On the morning of August 25th, a few small conflicts began at the base of Blair Mountain. They were short lived–the following day, President Warren G. Harding declared he would send in federal troops and army bombers if the fighting did not cease.
Discouraged, the miners had a long meeting in Madison, in Boone County. They made the demoralizing decision to make the trek back, giving up on their movement to Mingo and Logan county.
But, it would not be that easy. Sheriff Chafin did not want to waste the private army he’d spent several days assembling. Just hours after the miners decided to head home, Chafin’s army shot at union sympathizers just outside of Blair Mountain. Innocent families were caught in the crossfire. This injustice convinced the miners to turn back and fight.
Chafin’s men, having the higher ground, were able to inflict great damage on the miners. Bombs and poisonous gas leftover from World War I were dropped from private planes, increasing the damage done on the miners–although they outnumbered Chafin and his men, they ultimately had better weapons.
This webinar, honoring the 100th Anniversary of the Battle of Blair Mountain, was organized by the ReImagine Appalachia campaign and featured Phil Smith, Director of Government Affairs, United Mine Workers of America, Myya Helm, Research Associate at the West Virginia Center on Budget and Policy, and Stephen Herzenberg, Keystone Research Center economist and Co-Director of the ReImagine Appalachia campaign.
Governor Morgan called upon Colonial William Eubanks of the West Virginia National Guard to oppose the miners. Battles continued throughout the week at random. At one point, the miners almost broke through the border to the town of Logan and their planned destinations–only to be shoved back once again. Many miners were killed (about 50-100), with hundreds more wounded. Chafin’s men only saw about 30 deaths.
The Battle of Blair Mountain ended on September 2nd, 1921. Federal troops arrived–with many miners veterans themselves, they refused to shoot at them. Miners began to head home the following day, riddled with defeat and fear of being arrested. Most miners hid their weapons in the woods on their return voyage.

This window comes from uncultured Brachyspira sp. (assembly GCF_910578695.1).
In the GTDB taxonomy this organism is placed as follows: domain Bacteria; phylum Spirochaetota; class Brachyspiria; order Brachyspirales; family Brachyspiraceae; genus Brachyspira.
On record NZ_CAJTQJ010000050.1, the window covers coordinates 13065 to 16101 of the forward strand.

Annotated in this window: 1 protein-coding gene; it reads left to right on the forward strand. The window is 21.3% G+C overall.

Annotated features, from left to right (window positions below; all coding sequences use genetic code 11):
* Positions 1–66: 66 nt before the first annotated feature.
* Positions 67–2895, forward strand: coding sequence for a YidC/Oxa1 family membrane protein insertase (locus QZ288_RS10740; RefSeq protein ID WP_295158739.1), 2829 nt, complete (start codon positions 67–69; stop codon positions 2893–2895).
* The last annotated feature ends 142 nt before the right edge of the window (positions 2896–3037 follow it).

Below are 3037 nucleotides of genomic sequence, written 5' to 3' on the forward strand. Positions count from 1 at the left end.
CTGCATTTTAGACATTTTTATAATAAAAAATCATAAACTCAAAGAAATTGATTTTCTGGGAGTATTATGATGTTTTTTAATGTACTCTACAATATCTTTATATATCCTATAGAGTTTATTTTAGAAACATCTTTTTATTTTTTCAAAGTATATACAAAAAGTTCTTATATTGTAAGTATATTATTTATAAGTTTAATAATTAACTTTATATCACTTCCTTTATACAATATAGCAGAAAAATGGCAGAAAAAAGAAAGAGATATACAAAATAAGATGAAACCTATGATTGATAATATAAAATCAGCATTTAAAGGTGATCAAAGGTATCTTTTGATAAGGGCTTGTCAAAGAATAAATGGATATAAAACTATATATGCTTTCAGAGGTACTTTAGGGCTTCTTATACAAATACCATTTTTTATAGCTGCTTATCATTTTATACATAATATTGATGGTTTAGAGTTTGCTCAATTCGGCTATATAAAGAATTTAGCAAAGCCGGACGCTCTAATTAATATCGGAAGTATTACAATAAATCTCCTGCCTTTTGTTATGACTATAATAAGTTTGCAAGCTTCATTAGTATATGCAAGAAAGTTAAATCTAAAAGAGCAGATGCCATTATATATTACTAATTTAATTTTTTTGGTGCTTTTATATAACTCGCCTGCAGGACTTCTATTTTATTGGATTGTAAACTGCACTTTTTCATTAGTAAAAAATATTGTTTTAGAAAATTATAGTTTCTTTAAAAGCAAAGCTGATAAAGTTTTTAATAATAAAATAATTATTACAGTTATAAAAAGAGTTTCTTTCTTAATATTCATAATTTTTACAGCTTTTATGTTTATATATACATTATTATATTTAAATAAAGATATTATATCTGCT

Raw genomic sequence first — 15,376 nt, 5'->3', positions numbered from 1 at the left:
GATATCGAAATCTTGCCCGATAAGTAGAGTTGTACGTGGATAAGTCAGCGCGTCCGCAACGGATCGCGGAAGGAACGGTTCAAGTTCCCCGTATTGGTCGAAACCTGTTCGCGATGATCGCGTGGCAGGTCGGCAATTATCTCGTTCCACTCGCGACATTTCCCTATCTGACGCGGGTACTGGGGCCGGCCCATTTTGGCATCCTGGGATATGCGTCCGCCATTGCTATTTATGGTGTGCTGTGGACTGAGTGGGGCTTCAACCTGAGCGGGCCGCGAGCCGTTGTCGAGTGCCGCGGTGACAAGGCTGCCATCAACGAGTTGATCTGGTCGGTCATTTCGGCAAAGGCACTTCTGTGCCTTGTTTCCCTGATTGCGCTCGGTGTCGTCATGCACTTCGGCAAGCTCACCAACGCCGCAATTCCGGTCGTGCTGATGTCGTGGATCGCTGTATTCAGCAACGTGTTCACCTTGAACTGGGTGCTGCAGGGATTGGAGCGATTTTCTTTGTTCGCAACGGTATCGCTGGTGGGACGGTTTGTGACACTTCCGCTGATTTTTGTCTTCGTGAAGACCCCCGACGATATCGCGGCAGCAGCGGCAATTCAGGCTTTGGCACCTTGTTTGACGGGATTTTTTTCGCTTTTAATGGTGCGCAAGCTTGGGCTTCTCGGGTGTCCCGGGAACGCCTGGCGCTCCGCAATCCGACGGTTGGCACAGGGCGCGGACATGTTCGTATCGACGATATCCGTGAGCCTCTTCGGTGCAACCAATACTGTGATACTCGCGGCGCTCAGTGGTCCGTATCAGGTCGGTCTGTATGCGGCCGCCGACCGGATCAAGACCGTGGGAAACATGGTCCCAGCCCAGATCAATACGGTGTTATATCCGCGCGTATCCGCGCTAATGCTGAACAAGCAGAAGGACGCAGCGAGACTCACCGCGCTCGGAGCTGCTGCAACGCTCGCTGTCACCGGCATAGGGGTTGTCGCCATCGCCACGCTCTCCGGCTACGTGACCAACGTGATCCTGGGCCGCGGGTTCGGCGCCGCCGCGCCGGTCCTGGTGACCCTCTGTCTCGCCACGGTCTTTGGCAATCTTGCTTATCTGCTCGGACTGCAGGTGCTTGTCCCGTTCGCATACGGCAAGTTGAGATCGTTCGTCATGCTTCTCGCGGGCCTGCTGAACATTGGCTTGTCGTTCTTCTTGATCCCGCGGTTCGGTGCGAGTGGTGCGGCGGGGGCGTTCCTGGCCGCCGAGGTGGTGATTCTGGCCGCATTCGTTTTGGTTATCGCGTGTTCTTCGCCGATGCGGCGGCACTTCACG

The state of West Virginia was able to charge 925 miners with murder, conspiracy to commit murder, accessory to murder, and treason against the state. Some were acquitted, and some were imprisoned for many years.
The Battle of Blair Mountain was, at first, a sizable victory for the Coal Companies. The United Mine Workers of America had faced a massive blow. It wasn’t just in West Virginia that this effect took place, too–Pennsylvania and Kentucky also felt the loss. Membership plummeted greatly in the union, and wouldn’t see another uptick until after President Franklin D. Roosevelt introduced the New Deal.
By the 1930s, most Americans could now see the poor working conditions and treatment that coal miners faced, especially in West Virginia. In fact, the Battle paved the way for a great union victory in 1933, when the New Deal was in full swing. Unions learned from the mishaps during the battle to more easily get law enforcement on the side of union members and labor workers as well.
The United Mine Workers of America also set the standard for new unions to be created–like the Steel Workers Union, which was beginning to reorganize after World War I.
All in all, the Battle of Blair Mountain showed the sheer willpower of the miners and the union. These miners (and their families) wanted better–and they were going to do what they could to achieve it. Not every uprising or union struggle was successful at first, but in the end, good came of it: the union was recognized for its fight for righteousness, and the poor conditions and abuse from the coal companies was recognized.
The labor movement has come along way and there are still upcoming battles to fight–but we can admire the pluck and initiative that theses miners held, we can learn from their failures and violence, we can appreciate what they accomplished, and we can remember those that lost their lives while fighting for what they believed in. We have come a long way since the Battle of Blair Mountain, and the people that fought would be glad to see it.